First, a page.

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General Motors Announces “Ultra Cruise” Semi-Autonomous System


The future for General Motors includes hands-free driving everywhere, a top executive said in regards to company plans to expand the capabilities of its Super Cruise system. The hands-free driving feature currently works on pre-mapped highways.

Taking hands-free driving to the streets is the next logical evolution of the technology and GM has a big team working on it. The setup is referred to as Ultra Cruise, was formally announced by GM’s Doug Parks at the Citi 2020 Car of the Future Symposium.

“Ultra Cruise’s domain would essentially be all driving, all the time,” Parks said. “Ultra Cruise would be all [that] Super Cruise [offers], plus neighborhoods, cities, subdivisions.” Unfortunately, Parks was light on details, such as when Ultra Cruise will reach production vehicles, as well as which vehicles will receive the tech first.

Ultra Cruise Sets Its Sights on Tesla‘s Autopilot

The name Ultra Cruise is an internal moniker for now, but we think GM ought to make it the system’s official name. Unlike Tesla’s Autopilot, the name Ultra Cruise does not imply the system is capable of taking over driving duties entirely.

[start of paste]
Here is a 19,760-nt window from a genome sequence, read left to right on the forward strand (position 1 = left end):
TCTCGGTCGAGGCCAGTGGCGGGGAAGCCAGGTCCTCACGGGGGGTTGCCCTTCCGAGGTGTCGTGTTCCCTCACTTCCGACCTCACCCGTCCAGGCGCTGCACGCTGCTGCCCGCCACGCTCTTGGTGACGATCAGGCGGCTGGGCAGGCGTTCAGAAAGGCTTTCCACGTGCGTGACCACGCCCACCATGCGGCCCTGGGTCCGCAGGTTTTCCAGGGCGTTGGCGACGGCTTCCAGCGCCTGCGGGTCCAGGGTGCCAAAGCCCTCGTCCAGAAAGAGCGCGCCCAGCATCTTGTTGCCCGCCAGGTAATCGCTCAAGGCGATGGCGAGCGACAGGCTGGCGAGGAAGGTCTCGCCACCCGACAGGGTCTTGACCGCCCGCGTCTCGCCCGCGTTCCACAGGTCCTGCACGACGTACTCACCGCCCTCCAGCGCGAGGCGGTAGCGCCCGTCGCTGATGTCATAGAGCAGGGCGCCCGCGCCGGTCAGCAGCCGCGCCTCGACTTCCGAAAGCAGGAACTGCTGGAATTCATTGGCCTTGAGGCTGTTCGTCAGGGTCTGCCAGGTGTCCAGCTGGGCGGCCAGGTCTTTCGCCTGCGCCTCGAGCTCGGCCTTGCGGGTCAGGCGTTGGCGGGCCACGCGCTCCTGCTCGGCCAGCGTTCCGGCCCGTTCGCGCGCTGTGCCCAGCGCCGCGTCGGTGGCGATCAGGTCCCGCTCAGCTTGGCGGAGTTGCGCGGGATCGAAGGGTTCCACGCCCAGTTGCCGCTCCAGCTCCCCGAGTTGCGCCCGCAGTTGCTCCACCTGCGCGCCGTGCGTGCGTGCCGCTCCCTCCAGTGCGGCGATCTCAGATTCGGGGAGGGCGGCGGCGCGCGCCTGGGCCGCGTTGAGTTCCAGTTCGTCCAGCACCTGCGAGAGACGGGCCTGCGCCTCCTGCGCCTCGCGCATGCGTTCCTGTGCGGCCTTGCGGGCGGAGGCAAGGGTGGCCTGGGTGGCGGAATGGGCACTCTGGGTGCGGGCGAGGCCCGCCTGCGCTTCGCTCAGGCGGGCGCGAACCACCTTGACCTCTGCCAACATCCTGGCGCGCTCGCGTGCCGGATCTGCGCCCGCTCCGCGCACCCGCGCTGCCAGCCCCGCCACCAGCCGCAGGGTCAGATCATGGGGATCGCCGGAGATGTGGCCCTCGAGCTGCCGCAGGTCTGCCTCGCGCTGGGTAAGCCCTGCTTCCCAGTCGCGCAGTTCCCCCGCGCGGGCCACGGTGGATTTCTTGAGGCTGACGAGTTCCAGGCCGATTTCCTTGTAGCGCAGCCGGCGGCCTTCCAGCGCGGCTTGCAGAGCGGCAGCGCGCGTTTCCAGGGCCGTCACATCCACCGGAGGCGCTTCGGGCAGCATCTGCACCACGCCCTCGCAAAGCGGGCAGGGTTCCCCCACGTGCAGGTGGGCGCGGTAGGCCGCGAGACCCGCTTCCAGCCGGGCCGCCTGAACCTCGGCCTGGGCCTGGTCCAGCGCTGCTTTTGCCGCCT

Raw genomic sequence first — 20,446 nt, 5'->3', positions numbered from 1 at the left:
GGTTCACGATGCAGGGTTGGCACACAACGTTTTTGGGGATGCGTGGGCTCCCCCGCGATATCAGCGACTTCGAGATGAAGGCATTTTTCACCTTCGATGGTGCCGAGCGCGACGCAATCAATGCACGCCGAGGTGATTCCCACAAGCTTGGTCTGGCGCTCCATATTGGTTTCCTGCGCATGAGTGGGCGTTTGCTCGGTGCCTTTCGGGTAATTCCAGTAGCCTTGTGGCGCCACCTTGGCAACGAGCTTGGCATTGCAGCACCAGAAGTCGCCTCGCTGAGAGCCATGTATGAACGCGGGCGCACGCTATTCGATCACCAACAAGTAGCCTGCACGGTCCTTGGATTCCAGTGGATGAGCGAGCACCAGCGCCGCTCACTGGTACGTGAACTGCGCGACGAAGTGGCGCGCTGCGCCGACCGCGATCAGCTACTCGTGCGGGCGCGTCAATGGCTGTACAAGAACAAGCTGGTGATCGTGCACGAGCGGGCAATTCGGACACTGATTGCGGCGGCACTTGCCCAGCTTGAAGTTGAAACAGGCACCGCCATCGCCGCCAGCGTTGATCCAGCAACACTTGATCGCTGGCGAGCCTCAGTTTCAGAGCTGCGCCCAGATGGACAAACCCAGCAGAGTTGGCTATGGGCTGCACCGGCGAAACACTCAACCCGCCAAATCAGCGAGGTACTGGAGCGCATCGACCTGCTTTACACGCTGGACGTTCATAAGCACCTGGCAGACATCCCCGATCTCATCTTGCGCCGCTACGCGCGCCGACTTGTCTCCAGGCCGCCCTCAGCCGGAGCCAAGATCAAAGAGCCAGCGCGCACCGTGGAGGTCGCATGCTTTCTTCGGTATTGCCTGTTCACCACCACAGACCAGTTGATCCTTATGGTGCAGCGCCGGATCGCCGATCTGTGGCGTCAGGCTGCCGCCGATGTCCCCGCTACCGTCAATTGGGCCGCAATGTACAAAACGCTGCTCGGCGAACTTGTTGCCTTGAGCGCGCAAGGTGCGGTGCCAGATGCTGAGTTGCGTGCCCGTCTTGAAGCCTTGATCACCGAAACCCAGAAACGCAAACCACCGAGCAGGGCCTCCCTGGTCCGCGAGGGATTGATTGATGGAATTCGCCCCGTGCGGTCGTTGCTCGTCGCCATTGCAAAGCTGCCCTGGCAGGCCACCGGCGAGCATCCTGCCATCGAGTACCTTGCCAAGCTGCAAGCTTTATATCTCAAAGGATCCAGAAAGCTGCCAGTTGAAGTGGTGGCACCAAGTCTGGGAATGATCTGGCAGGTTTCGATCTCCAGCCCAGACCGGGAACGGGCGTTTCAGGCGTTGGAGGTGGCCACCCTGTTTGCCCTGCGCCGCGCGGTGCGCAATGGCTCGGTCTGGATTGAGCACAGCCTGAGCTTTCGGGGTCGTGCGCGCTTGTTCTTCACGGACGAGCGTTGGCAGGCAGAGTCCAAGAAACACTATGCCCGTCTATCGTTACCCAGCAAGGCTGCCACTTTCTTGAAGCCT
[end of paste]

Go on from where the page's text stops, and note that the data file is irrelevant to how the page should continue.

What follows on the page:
In fact, Parks was careful to point out Ultra Cruise is not a fully autonomous driving system and the driver must be ready to grab the wheel at times. “We’re not saying that Ultra Cruise will be fully autonomous 100 percent of the time, although that could be one of the endgames,” he said.

This pits Ultra Cruise against Tesla’s Full Self-Driving Capability package that adds a more advanced version of Autopilot capable of steering the car on highway on-ramps and off-ramps and park itself. The setup also includes a feature called Summon that allows the car to drive itself to a user’s location. Tesla claims the package will eventually gain features such as the ability to operate on city streets and respond to traffic signals.

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 Super Cruise Rollout

Super Cruise, which was first introduced on the 2018 Cadillac CT6 sedan, is being enhanced and rolled out across more vehicles in the Cadillac lineup later this year, starting with the  2021 CT4 and CT5 sedans, as well as the 2021 Escalade. The updated Chevrolet Bolt will be the first non-Cadillac to get the system that GM plans to offer on 22 of its vehicles by 2023.

The current Super Cruise system is geofenced, and it works on more than 200,000 miles of highway across North America, with GM continuing to expand the feature’s geofenced area. Unlike other automaker’s semi-autonomous driving systems, Super Cruise users do not need to have their hands on the wheel. That said, users’ eyes must remain directed straight ahead. A camera monitors those behind the wheel of a Super Cruise-equipped vehicle to ensure users are prepared to take back control of the car if necessary.

Enhancements for 2021 model-year Cadillacs equipped with Super Cruise include better steering and speed control, improved cameras that are less likely to be blinded by the sun, and the system’s newfound ability to navigate freeway interchanges. Super Cruise is also now able to change lanes and execute passes on clear roads when a user activates the car’s turn signal.



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Written by Da Mixx

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